Supporters of President Recep Tayyip Erdogan hold a banner with his picture at his party’s headquarters after polls close in the early hours of May 15, 2023 in Ankara.
Turkey this Monday, for the first time in its history, heads to a second election round on May 28 between the outgoing president, Islamoconservative Recep Tayyip Erdogan, and his main rival, Kemal Kilikdaroglu, a social democrat.
The final results of Sunday’s presidential and legislative votes are not yet known. On that day, 64 million Turkish voters turned out to vote, bringing the provisional participation rate to nearly 90%.
After scrutinizing over 99% of the votes, Erdogan collected 49.4%, and his main rival 44.95%; A better-than-expected result for the head of state, who has suffered losses in the latest polls.
On the other hand, the opposition, which claimed to be “in the lead” on Sunday, felt these figures like a shower of cold water.
Kilicdaroglu, who leads a broad coalition of six opposition parties, said early Monday: “If our country talks about a second round, we will definitely win the second round.” ,
Recep Tayyip Erdogan, who was re-elected in 2018 in the first round of the presidential election, also appeared in front of a crowd of supporters on Sunday night.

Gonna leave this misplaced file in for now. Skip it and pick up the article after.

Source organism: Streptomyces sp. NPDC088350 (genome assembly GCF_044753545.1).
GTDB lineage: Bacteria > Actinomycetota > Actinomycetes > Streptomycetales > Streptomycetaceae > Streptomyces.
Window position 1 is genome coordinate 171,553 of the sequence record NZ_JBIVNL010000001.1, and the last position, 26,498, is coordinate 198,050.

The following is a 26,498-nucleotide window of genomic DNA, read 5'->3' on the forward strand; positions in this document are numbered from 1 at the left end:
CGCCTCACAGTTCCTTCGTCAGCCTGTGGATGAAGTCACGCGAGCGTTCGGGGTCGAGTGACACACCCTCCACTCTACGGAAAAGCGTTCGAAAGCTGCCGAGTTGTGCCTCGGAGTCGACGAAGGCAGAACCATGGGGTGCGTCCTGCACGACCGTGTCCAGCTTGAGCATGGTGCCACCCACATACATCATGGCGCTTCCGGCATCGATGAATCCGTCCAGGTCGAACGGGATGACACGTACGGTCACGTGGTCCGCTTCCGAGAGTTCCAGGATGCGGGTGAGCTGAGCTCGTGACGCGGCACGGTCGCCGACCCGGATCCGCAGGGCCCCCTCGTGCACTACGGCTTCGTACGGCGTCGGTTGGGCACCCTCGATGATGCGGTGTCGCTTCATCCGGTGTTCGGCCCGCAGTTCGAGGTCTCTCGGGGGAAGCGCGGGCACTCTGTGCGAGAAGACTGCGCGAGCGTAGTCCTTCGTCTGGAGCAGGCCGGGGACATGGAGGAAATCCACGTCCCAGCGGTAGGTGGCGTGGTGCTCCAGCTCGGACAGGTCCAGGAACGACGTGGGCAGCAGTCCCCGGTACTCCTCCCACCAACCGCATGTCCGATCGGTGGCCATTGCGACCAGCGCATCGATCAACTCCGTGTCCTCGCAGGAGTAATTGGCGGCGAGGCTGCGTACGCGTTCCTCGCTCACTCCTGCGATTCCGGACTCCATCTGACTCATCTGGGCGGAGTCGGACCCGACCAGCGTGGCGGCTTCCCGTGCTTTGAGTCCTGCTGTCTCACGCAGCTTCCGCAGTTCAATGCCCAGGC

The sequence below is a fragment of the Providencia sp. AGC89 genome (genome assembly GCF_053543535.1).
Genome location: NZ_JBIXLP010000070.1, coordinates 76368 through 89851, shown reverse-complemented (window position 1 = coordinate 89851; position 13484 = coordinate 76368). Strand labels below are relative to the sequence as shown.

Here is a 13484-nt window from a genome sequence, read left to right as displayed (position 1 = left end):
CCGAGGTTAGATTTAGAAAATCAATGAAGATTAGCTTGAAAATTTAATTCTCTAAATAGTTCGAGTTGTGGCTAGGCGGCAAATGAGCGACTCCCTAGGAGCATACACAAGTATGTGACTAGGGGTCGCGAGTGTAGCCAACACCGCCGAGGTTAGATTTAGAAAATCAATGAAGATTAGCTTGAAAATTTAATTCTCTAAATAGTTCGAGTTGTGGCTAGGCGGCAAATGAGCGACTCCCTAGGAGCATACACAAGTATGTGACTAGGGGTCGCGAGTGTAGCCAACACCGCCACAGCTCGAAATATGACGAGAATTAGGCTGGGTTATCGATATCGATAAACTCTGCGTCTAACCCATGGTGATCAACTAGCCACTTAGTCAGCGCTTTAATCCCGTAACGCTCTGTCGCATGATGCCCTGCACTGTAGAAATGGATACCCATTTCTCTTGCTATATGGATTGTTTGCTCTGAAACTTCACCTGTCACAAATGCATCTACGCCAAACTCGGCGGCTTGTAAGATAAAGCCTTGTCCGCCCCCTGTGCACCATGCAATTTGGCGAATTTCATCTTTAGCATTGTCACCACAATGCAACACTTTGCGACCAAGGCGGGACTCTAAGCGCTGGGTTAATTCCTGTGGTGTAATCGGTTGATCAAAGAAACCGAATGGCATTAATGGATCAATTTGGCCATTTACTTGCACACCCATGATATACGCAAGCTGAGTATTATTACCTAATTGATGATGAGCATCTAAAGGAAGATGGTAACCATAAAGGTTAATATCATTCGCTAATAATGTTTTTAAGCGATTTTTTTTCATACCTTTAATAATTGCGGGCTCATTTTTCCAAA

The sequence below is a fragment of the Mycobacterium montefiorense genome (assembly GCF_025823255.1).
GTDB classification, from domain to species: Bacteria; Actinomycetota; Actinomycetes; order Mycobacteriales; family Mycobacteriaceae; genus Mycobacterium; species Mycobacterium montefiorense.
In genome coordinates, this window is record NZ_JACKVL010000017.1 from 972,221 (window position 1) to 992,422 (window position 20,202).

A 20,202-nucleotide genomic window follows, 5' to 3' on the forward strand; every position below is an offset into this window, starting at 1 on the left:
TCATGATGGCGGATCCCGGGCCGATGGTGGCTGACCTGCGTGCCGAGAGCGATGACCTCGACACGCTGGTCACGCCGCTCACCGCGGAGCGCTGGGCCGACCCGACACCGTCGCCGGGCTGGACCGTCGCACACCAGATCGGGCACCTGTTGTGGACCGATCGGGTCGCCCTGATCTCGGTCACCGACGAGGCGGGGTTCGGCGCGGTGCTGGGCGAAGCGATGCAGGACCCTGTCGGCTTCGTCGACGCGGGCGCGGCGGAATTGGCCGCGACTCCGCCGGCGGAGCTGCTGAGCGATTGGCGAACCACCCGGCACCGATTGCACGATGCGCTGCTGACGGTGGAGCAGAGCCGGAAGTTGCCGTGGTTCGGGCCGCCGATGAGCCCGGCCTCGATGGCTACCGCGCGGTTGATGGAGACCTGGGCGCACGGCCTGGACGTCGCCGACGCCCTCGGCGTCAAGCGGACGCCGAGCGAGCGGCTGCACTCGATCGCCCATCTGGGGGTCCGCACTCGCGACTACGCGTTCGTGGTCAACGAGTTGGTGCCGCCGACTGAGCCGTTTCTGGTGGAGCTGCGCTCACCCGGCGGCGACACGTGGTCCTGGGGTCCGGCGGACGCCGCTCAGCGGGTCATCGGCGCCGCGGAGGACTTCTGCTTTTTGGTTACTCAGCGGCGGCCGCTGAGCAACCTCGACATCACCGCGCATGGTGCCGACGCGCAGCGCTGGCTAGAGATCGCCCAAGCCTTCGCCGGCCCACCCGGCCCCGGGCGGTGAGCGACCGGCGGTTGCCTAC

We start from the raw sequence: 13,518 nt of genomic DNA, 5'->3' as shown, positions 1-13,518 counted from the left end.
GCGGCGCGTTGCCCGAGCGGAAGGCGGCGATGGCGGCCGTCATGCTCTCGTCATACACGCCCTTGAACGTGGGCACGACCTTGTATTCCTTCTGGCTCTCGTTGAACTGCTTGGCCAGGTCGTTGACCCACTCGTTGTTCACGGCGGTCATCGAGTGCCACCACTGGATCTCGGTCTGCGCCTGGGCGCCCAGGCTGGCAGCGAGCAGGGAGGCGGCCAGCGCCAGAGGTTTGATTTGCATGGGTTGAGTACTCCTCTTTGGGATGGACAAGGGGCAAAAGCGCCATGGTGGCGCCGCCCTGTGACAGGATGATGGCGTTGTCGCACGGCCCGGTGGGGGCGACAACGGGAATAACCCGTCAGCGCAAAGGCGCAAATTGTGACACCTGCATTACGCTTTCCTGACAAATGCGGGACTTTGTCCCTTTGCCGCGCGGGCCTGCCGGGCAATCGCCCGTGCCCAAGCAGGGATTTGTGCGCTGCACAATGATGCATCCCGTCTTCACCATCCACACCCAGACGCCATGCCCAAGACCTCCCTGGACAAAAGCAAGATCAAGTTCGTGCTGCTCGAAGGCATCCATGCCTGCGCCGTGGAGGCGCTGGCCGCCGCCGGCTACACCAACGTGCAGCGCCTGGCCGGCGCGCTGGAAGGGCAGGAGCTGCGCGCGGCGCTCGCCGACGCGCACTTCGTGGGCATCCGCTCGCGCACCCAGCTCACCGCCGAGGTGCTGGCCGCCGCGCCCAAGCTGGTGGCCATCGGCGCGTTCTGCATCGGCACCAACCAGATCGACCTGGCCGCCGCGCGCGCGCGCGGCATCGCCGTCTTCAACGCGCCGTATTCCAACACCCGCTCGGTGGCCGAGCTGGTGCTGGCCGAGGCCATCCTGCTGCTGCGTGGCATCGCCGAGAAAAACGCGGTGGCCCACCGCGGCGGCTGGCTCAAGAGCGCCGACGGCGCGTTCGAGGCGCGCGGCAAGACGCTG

“I am confident that we will continue to serve our people in the next five years,” launched Erdogan, who has been in power since 2003. In recent weeks, he has made several election promises aimed at curbing the high inflation plaguing the country.
Furthermore, his formation, the Justice and Development Party (AKP, Islamoconservative), appears to be in a position to retain its majority in parliament.
Amid this uncertainty, the Istanbul Stock Exchange index was down 4% on Monday morning.
– ‘Erdogan will win’ –
The outcome of the second round will partly depend on a third person, nationalist Sinan Ogan, who collected about 5% of the vote on Sunday. As of now, he has not yet called his supporters to vote for either of the two candidates.
In the Sishan neighborhood, in Istanbul, residents expressed conflicting opinions this Monday regarding the decision of the vote to be held on May 28.
For 26-year-old Betul Yilmaz, “Kilkidaroglu can win if he forms an alliance with Sinan Ogan.” “But it will be close,” predicted the woman covered in the black veil.
Hamdi Kurumhammut, 40, a tourism sector worker, instead said, “Tayyip Erdogan will win. He is a true leader, Turks trust him and he has a vision for Turkey.”
“Of course, there are things that need to be improved, whether in the economy, education or refugee reception policies.
Late into the night, both sides waged a battle of numbers, urging their respective observers to stay at the counting stations “till the end”.
Kiliçdaroglu’s side did not take long to refute the earlier data, which gave a comfortable advantage to Erdogan, saying that the results of polling stations most favorable to the opposition candidate had not yet been counted, because of several appeals. , which slowed down the counting of votes …
But for the Erdogan-friendly daily Sabah, the outgoing president’s first place on Sunday already represents “a tremendous success”.